Over the last couple of weeks in spare moments I’ve been making an inventory of my Catholic Weekly columns, entitled Pitter Patter.
I started writing it when I was five months pregnant with my first child at the suggestion of the then-managing editor, Kerry Myers.
That little bean on the ultrasound imaging machine I described in my first column is now 12, going on 13! And the column is still going!
She’s obviously much different now; and so am I, in no small part I’m sure because that act of documenting my journey of marriage and motherhood each week has changed me.
It gave me an opportunity to stop each week, reflect and process what was happening in my life, and within me, as my life changed so drastically that year when we were waiting for Naomi, and in the years and four more babies that followed.
Sometimes, and still sometimes today, it’s been the way I could communicate things to myself, my husband, or others, that I could only express by enfolding them (however awkwardly or clumsily) within the written word.
As I’m going through old clippings and digital files, apart from getting the warm-and-fuzzies over birth announcements and long-forgotten photos, I’m really touched by the references to readers who have contacted me over the years, and even in some cases befriended my family.
Many readers who have enjoyed the column have written to me by email and slow mail over the years and this has been such a pleasure and a gift!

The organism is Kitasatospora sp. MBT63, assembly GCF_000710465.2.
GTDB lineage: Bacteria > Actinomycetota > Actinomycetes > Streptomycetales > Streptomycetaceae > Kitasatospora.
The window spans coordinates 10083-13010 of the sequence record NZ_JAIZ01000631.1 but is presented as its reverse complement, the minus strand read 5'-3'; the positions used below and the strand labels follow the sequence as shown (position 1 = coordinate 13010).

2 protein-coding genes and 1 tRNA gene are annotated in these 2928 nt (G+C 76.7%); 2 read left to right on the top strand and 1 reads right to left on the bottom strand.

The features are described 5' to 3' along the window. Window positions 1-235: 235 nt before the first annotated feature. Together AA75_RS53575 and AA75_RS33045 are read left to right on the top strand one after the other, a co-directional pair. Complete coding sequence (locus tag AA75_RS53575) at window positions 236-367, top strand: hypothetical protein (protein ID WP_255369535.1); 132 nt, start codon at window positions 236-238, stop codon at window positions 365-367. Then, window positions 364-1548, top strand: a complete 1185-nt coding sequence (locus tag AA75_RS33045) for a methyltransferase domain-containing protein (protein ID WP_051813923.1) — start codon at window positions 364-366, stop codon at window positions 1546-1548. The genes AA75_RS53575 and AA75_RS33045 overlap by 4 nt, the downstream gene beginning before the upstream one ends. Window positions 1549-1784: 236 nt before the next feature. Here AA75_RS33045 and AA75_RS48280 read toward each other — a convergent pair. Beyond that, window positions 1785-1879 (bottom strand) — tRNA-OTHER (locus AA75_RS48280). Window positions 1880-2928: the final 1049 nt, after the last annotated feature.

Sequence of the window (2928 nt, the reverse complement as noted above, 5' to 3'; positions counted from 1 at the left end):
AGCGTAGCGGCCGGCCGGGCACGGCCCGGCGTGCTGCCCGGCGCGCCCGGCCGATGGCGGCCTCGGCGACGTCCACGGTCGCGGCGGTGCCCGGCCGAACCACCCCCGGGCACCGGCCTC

Just one example: One gentleman and I struck up a correspondence for some time. The arrival of his spidery handwritten letters, four or five pages long, filled with anecdotes, advice, and favourite childhood recipes, tucked in with balloons to blow up for the children, were a light in times when I was in that baby-and-toddler haze and sometimes isolation of the earlier years.
We needed the supplementary income that the column brought, and it left me no time or energy to write a personal journal. The children as well, now have this record of their childhood, that they wouldn’t have had otherwise.
People have thanked me for writing the column, but the gratitude goes both ways and I believe mine is definitely the greater. Sifting through these old columns, first I’m amazed at the sheer volume of them.
Then I’m filled with gratitude and love, first for my consciousness of God and the husband and children he’s given me, for the indulgence of newspaper editors past and present, for the readers over the years, and especially for God who through his Church has given me so much that I have needed in my life.
Other stuff happening here:
Last night and this afternoon I tore through the new memoir by poet Sally Read, Night’s Bright Darkness: A modern conversion story. It packs quite a punch. I’m still recovering. It’s a significant book, a very generous and electrifying account of a 30-something woman’s nine-month journey from atheism and hatred of Catholicism to love of Christ and entry into the Church.
Our two girls are on a holiday camp for the rest of the week; so it’s just the boys and me at home. I didn’t realise that meant we’d be talking about little but Pokemon for four days – but I should have! We had a nice walk after dinner tonight, my husband and I and the three boys. It was sweet.